# Question #17cc3

Apr 13, 2015

The answer is A) $2 \cdot {10}^{- 3} \text{M}$.

Because the solubility product constant, ${K}_{s p}$, of manganese (II) hydroxide is so small, the compound is considered insoluble in aqueous solution.

However, very, very little amounts will dissociate according to the balanced equilibrium equation

$M n {\left(O H\right)}_{\textrm{2 \left(s\right]}} r i g h t \le f t h a r p \infty n s M {n}_{\textrm{\left(a q\right]}}^{2 +} + \textcolor{red}{2} O {H}_{\textrm{\left(a q\right]}}^{-}$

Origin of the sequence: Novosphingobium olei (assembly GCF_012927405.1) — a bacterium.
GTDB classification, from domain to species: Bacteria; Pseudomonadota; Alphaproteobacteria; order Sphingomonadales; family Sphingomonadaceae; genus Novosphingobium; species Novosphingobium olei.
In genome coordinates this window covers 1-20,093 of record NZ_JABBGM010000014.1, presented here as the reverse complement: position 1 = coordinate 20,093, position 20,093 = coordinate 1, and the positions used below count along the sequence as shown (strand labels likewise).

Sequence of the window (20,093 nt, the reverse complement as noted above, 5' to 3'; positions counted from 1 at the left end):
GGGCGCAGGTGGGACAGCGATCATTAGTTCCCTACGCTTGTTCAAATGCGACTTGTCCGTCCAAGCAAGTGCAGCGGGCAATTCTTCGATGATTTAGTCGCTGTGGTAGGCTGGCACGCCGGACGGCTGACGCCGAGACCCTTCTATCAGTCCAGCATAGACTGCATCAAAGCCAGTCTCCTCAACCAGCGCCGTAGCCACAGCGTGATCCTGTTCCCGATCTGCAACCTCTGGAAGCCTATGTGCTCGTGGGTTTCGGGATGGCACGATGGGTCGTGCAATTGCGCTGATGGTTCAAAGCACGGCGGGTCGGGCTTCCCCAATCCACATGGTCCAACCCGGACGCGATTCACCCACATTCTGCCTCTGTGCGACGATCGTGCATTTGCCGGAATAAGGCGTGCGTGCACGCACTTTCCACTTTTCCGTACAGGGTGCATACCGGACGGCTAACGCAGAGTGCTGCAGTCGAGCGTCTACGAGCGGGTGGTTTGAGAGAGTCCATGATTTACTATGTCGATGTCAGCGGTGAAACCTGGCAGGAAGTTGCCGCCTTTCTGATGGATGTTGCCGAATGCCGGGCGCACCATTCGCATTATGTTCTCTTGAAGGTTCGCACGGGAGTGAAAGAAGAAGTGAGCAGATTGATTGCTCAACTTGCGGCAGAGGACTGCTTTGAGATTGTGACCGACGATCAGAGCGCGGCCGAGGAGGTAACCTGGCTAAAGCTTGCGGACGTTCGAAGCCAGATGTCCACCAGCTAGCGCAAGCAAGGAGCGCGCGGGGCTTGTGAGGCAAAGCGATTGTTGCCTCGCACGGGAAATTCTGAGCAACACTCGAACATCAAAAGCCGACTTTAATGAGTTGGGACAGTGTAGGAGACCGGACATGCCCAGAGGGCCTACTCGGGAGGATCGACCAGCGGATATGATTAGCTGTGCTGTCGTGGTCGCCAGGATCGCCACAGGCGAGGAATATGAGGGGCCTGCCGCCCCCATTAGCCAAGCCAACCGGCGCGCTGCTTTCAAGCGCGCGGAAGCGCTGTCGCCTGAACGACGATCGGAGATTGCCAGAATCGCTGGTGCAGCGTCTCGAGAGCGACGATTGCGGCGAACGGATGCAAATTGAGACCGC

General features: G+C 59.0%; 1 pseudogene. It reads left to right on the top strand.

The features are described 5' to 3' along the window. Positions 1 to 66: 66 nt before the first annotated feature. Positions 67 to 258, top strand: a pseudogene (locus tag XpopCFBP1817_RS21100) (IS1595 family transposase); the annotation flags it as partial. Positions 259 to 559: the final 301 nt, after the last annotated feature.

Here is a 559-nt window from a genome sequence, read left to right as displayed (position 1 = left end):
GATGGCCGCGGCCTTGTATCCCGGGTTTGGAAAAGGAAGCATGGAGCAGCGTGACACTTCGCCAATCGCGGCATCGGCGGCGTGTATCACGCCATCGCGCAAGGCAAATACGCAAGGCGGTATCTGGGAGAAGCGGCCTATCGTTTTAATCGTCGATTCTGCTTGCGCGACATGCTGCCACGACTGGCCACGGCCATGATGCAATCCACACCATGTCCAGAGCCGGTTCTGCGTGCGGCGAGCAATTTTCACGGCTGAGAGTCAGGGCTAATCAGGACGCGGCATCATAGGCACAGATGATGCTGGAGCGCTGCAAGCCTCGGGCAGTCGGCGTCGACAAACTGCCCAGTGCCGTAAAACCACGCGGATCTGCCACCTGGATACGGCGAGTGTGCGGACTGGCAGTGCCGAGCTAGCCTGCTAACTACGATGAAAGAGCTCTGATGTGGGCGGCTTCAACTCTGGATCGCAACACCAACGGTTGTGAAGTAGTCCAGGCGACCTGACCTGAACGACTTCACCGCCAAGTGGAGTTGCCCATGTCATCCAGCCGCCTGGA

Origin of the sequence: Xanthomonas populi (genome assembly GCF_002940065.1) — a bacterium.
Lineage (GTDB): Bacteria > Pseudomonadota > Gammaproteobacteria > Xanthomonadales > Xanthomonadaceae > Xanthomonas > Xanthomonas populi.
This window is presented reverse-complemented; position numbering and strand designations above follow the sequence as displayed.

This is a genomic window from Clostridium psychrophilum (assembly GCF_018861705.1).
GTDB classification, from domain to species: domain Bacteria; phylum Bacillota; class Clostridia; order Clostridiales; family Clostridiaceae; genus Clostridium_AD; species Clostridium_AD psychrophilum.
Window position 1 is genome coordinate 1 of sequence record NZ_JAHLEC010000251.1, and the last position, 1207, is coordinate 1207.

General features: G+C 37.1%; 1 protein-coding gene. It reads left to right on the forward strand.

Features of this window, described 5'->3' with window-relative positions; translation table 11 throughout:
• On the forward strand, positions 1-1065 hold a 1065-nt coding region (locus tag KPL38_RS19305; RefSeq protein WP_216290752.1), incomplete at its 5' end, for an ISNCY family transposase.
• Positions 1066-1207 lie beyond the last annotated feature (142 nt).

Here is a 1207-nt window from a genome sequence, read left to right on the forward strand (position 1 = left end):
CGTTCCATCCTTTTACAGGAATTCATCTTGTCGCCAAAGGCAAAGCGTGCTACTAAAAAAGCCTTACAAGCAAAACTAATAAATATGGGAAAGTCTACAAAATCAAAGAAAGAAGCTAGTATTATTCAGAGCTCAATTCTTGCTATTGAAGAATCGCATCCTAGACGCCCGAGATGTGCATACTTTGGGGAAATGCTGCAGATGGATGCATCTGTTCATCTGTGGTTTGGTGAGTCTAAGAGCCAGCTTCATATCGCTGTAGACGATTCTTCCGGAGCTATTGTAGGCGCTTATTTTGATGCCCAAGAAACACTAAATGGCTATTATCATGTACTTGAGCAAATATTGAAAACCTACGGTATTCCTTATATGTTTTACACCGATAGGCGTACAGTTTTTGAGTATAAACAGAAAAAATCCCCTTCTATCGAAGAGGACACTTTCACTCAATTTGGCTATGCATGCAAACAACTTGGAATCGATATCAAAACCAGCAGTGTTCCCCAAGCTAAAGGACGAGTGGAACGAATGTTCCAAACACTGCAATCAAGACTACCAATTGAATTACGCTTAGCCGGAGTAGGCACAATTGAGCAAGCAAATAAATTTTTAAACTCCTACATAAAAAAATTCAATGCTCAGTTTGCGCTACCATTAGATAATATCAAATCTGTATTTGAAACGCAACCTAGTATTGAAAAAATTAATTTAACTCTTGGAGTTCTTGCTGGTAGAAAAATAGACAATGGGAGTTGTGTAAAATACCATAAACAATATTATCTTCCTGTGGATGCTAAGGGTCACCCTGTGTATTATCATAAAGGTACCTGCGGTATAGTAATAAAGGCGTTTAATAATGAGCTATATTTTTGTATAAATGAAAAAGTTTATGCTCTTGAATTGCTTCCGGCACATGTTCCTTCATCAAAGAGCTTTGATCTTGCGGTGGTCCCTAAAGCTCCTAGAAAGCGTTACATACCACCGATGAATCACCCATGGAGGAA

According to the definition of the solutbility constant product, you have

${K}_{s p} = \left[M {n}^{2 +}\right] \cdot {\left[O {H}^{-}\right]}^{\textcolor{red}{2}}$ $\textcolor{b l u e}{\left(1\right)}$

Every time the concentrations of the $M {n}^{2 +}$ and $O {H}^{-}$ ions satisfy the above equation, a precipitate will form.

You can determine the concentration of the hydroxide ions from the solution's pH

$p O H = 14 - p {H}_{\text{sol}} = 14 - 9 = 5$

$\left[O {H}^{-}\right] = {10}^{- p O H} = {10}^{- 5}$

Therefore, according to equation $\textcolor{b l u e}{\left(1\right)}$,

$\left[M {n}^{2 +}\right] = {K}_{s p} / {\left(\left[O {H}^{-}\right]\right)}^{2} = \frac{2 \cdot {10}^{- 13}}{{10}^{- 5}} ^ \left(2\right) = \frac{2 \cdot {10}^{- 13}}{10} ^ \left(- 10\right)$

$\left[M {n}^{2 +}\right] = \textcolor{g r e e n}{2 \cdot {10}^{- 3} \text{M}}$